If he’d had the Winchester and not the BB gun!  What would a 30-30 bullet do to that sparrow?  Pulverize it!  It simply wouldn’t be here anymore!  One moment it was living and the next moment it wasn’t!  

Like the time about a year ago when his father had called him out beside the barn.  “See that sonovabitch?” said his father.  Casey looked down, where his father was pointing toward the ground, and saw a rattler all curled up and ready to strike, with the tongue flicking out.  “We don’t need nothing like that,” said his father.  His father told Casey to watch the rattler while he went and got one of the shotguns from his gun cabinet.  “This’ll do her,” said his father coming back with the shotgun and putting a shell in its chamber.  Then he said, “You want to do her?”

His father was asking him if he wanted to shoot the snake.

“Okay,” said Casey.

“You up for it?”

“Sure,” said Casey.

His father eased the shotgun over to Casey and told him when he aimed to hold it tight against his shoulder.

“See, she’ll kick,” said his father.

Casey put the butt of the gun in there as hard to his shoulder as he could and sighted down the barrow and saw the rattler all coiled up.

“And slow on the trigger,” said his father.

“I’m ready,” said Casey.

“So do it,” said his father.

The blast and the whack against his shoulder happened all at once.  But the amazing thing was the snake.  The shotgun blast had torn it all apart.  It didn’t even look like a snake, but was in different pieces.

“Jesus!” said Casey.


* * *


On this Sunday morning Casey continued down the lane with fields on either side to the stream and the brush pile beside the stream.  Randy had already gotten there before Casey and was working the brush pile looking for rabbits.  Casey made sure the gun was cocked in case Randy flushed something out.

Suddenly there were high “yips” from Randy and a rabbit came out at full speed right at Casey.  Just before it got to Casey the rabbit swerved and disappeared into the high grass next to the lane with Randy close behind.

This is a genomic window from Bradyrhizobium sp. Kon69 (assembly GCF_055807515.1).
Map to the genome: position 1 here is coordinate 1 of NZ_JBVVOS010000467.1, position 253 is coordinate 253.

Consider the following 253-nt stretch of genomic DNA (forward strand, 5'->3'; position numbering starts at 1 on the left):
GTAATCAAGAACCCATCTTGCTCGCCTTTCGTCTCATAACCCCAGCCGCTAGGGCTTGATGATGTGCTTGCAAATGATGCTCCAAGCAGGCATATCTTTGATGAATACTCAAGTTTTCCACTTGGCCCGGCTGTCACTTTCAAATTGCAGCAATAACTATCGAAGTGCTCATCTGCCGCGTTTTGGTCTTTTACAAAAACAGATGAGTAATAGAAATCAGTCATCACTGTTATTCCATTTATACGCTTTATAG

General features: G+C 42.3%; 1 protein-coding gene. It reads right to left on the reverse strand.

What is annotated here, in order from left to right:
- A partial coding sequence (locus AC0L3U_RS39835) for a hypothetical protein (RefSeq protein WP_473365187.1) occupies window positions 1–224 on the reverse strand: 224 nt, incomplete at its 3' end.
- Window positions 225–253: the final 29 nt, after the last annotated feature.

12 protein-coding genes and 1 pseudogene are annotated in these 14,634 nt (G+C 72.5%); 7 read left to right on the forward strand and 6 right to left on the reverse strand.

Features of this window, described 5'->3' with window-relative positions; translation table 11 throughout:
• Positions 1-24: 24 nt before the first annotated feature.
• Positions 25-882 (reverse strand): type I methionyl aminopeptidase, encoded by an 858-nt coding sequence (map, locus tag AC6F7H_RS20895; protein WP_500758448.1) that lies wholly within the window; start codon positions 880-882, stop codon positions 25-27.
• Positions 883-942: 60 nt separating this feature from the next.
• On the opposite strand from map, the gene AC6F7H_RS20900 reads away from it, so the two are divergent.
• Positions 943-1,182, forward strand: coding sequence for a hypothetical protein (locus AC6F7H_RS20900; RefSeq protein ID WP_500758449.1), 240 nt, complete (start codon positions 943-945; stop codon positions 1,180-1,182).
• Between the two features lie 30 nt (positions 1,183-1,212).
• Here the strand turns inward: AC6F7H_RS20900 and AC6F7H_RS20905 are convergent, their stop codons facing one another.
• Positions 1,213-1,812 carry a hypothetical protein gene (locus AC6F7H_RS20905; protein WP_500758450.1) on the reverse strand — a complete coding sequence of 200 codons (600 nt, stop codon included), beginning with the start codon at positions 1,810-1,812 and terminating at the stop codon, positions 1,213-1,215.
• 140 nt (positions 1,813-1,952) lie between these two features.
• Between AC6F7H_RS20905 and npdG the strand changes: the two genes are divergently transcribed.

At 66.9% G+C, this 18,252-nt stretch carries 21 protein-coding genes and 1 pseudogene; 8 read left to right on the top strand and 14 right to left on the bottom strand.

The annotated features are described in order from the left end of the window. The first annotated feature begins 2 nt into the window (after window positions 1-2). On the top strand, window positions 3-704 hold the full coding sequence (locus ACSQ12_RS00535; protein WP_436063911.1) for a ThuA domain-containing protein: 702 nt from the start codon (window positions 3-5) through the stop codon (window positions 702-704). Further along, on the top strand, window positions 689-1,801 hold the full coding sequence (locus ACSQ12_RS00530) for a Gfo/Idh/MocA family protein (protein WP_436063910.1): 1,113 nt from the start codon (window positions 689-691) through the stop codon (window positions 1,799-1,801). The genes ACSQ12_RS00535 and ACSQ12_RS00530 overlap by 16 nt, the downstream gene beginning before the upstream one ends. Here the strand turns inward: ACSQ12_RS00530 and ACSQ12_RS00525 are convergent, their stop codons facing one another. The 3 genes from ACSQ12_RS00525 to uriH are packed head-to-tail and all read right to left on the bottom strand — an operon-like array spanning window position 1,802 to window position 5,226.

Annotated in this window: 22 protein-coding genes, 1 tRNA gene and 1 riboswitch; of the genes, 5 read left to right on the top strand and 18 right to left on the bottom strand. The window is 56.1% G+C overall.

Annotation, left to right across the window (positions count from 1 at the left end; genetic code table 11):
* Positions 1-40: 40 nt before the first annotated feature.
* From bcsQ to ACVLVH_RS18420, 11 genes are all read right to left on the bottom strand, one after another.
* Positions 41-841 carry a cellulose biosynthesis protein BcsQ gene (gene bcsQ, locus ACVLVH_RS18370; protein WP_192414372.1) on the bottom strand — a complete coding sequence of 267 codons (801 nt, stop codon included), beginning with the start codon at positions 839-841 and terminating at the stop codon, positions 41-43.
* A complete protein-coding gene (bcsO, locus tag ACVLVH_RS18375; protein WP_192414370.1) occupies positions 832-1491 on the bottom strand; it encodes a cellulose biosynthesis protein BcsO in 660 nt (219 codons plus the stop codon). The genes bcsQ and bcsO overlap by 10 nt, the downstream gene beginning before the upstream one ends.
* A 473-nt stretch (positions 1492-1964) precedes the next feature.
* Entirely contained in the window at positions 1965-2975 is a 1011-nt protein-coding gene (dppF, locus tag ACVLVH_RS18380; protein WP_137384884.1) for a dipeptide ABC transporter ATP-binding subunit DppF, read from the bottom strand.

Casey hadn’t shot.  He’d been too surprised.  That rabbit coming straight at him.  Although he shouldn’t have been surprised.  Randy had been working the brush pile.  Even before he got there.  So he had already known Randy might flush out a rabbit.

On the other hand, it wouldn’t have made any difference – that is, whether he shot or not.  Even if he got really lucky and hit the rabbit.  Because the BB gun wasn’t a real rifle.  It was more for sparrows.  Maybe.

“Randy!” Casey called.

But Randy wasn’t paying any attention.  He was all involved in smelling out his rabbit in the tall grass beside the lane.

Then Casey saw it, a flock of sparrows flying straight toward him and, the flock making a kind of whirring noise, landing in the branches of a tree right beside him.  One of the sparrows – Casey could tell by his markings that he was a male – landed in a branch not even three feet away from Casey.   This sparrow turned around and then around again and began to preen himself, pulling at his feathers.

Slowly Casey raised the BB gun to his shoulder, sighted, and saw the sparrow at the far end of his gun.  He pulled the trigger and the gun went “ping.”

The bird fell to the ground.

Casey couldn’t quite believe it.  That he had actually hit the bird.  But there it was on the ground.  So he must have hit it.

Casey went over to where the bird was laying, kneeled and picked it up.

And was surprised that the bird felt so warm in his hand.  Although that made sense.  The bird had been alive.  A moment ago.  That was why it was still warm.

But now it was dead.

Casey stood up with the bird in his hand and looked up at all the fields.  Casey’s father farmed these fields.  Now.  But before, in his father’s boyhood, his father’s father had farmed these fields.  And when his father’s father was still a boy, his father’s father’s father must have had farmed these fields.  And one day, for sure, Casey knew, when he was no longer a boy, he would farm these fields himself.

Casey looked at the bird in his hand.

Just moments ago it had been alive.  

Now it was dead.

The fields to either side of the lane began to turn and Casey was forced to reach out to the tree to steady himself.




Karl Harshbarger is an American writer (living in Germany) who has had over 90 stories published in such magazines as The Atlantic Monthly, Ploughshares, The Iowa Review, The Antioch Review, The New England Review, and The Prairie Schooner. Two of his stories have been selected for the list of “Distinguished Stories” in Best American Short Stories, and twelve of his stories have been nominated for the Pushcart Prize. He was a finalist for a collection of short stories in the Iowa Publication Awards for Short Fiction, the George Garrett Fiction Prize for Best Book of Short Stories or Short Novel, and the Mary McCarthy Prize for Short Fiction.